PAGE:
File picture: Independent Media
Apartheid spatial design is severely disadvantaging pupils who attend schools in townships throughout the country.

Townships, relics of National Party rule, have hardly changed since the advent of democracy. In many cases they have become worse.

The police annual crime figures highlight the fact that most murders occur in townships. Townships are, moreover, hotbeds of rape and sexual abuse. Gangsterism thrives among their sub-economic flats and houses. Deadly drug turf wars are the norm. And law-abiding citizens live in fear for themselves and their children.

And it is these children who have to run a gauntlet every day to get to and from school. There is no safety even in the schools, as the number of gang-related stabbings and shootings of pupils have proved over the years.

In short, township schools have denied proper opportunities to thousands of poor children. They destroy ambition.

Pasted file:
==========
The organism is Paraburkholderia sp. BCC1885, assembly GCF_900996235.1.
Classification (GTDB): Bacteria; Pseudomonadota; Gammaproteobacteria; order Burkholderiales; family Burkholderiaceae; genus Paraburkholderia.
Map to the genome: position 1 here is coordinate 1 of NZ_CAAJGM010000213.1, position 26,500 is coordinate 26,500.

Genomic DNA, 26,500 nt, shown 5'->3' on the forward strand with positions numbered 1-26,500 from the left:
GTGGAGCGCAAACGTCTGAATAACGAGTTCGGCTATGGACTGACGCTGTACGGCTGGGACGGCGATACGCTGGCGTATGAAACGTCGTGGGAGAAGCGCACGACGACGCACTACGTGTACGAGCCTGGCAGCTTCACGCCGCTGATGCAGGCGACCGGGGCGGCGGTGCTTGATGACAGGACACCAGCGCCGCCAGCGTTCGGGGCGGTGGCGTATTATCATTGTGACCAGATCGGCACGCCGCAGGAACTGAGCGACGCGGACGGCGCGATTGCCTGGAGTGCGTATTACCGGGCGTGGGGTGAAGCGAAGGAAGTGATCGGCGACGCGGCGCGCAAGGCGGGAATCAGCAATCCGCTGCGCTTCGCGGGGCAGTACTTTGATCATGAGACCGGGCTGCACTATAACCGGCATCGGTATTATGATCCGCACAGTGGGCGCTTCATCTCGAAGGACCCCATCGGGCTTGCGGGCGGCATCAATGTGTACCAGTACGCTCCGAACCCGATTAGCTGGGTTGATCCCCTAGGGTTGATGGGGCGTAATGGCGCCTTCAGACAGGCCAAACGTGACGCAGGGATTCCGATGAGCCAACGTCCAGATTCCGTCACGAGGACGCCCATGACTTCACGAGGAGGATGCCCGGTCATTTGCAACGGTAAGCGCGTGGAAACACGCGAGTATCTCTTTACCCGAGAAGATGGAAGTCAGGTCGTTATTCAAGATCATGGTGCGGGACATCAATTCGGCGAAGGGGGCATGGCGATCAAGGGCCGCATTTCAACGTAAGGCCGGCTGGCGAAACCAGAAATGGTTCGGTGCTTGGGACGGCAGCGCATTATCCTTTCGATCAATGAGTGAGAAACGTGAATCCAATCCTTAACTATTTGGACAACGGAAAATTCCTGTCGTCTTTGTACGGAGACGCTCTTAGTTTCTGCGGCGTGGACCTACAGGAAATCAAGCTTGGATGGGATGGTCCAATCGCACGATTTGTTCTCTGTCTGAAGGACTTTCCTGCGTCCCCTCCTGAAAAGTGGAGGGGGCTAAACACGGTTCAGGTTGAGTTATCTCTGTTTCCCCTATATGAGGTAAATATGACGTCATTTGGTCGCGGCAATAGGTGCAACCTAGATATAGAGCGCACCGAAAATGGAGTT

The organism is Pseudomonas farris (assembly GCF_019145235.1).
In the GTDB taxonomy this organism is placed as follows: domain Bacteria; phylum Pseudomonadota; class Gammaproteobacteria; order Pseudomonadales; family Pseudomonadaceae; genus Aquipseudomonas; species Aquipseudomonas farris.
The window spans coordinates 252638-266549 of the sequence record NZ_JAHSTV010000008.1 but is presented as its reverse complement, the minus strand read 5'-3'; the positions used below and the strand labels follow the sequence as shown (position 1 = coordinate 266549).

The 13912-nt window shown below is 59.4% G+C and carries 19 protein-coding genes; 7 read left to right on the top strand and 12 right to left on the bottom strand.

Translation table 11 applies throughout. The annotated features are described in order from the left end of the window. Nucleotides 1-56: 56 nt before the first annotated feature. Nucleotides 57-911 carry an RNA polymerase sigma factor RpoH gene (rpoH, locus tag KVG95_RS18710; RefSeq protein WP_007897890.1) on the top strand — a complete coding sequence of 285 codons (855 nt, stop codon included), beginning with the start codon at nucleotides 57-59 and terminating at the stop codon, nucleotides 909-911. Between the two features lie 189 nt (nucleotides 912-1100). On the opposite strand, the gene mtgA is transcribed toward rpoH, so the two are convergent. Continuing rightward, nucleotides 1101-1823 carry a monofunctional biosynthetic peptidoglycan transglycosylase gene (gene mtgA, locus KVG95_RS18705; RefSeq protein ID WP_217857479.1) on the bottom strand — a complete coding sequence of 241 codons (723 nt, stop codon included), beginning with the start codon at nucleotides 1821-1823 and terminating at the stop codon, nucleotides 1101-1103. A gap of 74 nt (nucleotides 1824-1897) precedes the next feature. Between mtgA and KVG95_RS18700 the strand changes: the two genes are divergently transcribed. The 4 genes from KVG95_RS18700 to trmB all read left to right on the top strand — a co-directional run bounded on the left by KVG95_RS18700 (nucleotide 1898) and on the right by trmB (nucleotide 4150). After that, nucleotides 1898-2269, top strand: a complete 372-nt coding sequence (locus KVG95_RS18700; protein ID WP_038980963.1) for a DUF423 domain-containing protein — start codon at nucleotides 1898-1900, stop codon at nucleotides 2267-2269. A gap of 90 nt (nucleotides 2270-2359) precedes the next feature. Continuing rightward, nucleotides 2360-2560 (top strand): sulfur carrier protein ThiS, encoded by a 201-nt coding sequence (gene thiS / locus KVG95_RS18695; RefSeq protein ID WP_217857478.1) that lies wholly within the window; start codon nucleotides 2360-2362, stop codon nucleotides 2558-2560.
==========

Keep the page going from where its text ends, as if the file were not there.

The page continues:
Parents have the right to demand and to get the best for their children. If a township school cannot offer quality education for pupils because it does not have the facilities, or if it cannot guarantee the safety for those attending it, parents should have the right to send their children to another school - of their choice.

But far too many school governing bodies (SGBs), especially those of old Model C schools, have been acting as gatekeepers - keeping out the poor, the black and the less privileged.

They must be stopped.

And this is why we believe that proposals to curb the powers of SGBs in a proposed Basic Education Laws Amendment Bill should be welcomed.

The draft bill, which was published last month, includes the right for the Basic Education Department to take back the power of decision-making at schools from SGBs.

Opponents of the bill have lashed out at the government, describing its attempts to amend the law as a “threat to education”.

The South African Constitution guarantees every child the right to a quality education. Islands of exclusivity should not be allowed to be set up in our country - 23 years after the defeat of apartheid.

Children in our townships have every right to attend a school that can provide them with a quality education - and with facilities that will enable them to hone their skills, whether academically or in sport.

Cape Argus